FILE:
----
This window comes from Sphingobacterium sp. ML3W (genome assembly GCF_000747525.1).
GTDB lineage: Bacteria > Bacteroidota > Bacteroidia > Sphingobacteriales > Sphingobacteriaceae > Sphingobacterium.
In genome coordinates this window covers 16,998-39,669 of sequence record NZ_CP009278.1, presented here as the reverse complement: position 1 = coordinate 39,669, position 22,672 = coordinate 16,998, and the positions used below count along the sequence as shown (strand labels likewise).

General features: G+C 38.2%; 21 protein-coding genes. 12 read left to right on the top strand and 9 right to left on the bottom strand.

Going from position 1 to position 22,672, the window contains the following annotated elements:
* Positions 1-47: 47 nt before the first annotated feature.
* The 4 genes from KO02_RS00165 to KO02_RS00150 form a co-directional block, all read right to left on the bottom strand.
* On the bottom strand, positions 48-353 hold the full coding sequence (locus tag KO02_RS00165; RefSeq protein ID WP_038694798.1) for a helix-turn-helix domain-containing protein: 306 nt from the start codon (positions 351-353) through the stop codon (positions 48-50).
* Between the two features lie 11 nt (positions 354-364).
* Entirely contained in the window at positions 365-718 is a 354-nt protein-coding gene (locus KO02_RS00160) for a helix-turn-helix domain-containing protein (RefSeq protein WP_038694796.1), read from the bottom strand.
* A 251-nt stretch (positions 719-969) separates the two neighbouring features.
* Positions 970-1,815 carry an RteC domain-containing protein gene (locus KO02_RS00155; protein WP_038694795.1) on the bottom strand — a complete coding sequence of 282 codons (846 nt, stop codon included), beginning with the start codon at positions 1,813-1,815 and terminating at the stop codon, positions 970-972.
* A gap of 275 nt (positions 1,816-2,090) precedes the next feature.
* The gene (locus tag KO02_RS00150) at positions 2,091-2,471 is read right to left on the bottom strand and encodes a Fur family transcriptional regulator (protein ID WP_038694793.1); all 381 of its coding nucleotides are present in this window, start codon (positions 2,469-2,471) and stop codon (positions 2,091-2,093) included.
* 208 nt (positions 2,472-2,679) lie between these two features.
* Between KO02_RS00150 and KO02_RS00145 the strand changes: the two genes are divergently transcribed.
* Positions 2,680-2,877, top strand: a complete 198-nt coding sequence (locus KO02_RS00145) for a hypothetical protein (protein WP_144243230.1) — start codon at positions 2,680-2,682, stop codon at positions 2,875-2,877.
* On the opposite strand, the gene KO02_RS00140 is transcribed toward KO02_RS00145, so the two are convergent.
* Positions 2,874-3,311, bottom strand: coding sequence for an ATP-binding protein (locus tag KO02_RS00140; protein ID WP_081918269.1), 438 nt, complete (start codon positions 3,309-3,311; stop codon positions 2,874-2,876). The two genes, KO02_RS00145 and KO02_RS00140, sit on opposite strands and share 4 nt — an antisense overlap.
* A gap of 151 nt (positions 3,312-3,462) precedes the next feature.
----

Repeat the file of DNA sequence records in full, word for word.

This window comes from Sphingobacterium sp. ML3W (genome assembly GCF_000747525.1).
GTDB lineage: Bacteria > Bacteroidota > Bacteroidia > Sphingobacteriales > Sphingobacteriaceae > Sphingobacterium.
In genome coordinates this window covers 16,998-39,669 of sequence record NZ_CP009278.1, presented here as the reverse complement: position 1 = coordinate 39,669, position 22,672 = coordinate 16,998, and the positions used below count along the sequence as shown (strand labels likewise).

General features: G+C 38.2%; 21 protein-coding genes. 12 read left to right on the top strand and 9 right to left on the bottom strand.

Going from position 1 to position 22,672, the window contains the following annotated elements:
* Positions 1-47: 47 nt before the first annotated feature.
* The 4 genes from KO02_RS00165 to KO02_RS00150 form a co-directional block, all read right to left on the bottom strand.
* On the bottom strand, positions 48-353 hold the full coding sequence (locus tag KO02_RS00165; RefSeq protein ID WP_038694798.1) for a helix-turn-helix domain-containing protein: 306 nt from the start codon (positions 351-353) through the stop codon (positions 48-50).
* Between the two features lie 11 nt (positions 354-364).
* Entirely contained in the window at positions 365-718 is a 354-nt protein-coding gene (locus KO02_RS00160) for a helix-turn-helix domain-containing protein (RefSeq protein WP_038694796.1), read from the bottom strand.
* A 251-nt stretch (positions 719-969) separates the two neighbouring features.
* Positions 970-1,815 carry an RteC domain-containing protein gene (locus KO02_RS00155; protein WP_038694795.1) on the bottom strand — a complete coding sequence of 282 codons (846 nt, stop codon included), beginning with the start codon at positions 1,813-1,815 and terminating at the stop codon, positions 970-972.
* A gap of 275 nt (positions 1,816-2,090) precedes the next feature.
* The gene (locus tag KO02_RS00150) at positions 2,091-2,471 is read right to left on the bottom strand and encodes a Fur family transcriptional regulator (protein ID WP_038694793.1); all 381 of its coding nucleotides are present in this window, start codon (positions 2,469-2,471) and stop codon (positions 2,091-2,093) included.
* 208 nt (positions 2,472-2,679) lie between these two features.
* Between KO02_RS00150 and KO02_RS00145 the strand changes: the two genes are divergently transcribed.
* Positions 2,680-2,877, top strand: a complete 198-nt coding sequence (locus KO02_RS00145) for a hypothetical protein (protein WP_144243230.1) — start codon at positions 2,680-2,682, stop codon at positions 2,875-2,877.
* On the opposite strand, the gene KO02_RS00140 is transcribed toward KO02_RS00145, so the two are convergent.
* Positions 2,874-3,311, bottom strand: coding sequence for an ATP-binding protein (locus tag KO02_RS00140; protein ID WP_081918269.1), 438 nt, complete (start codon positions 3,309-3,311; stop codon positions 2,874-2,876). The two genes, KO02_RS00145 and KO02_RS00140, sit on opposite strands and share 4 nt — an antisense overlap.
* A gap of 151 nt (positions 3,312-3,462) precedes the next feature.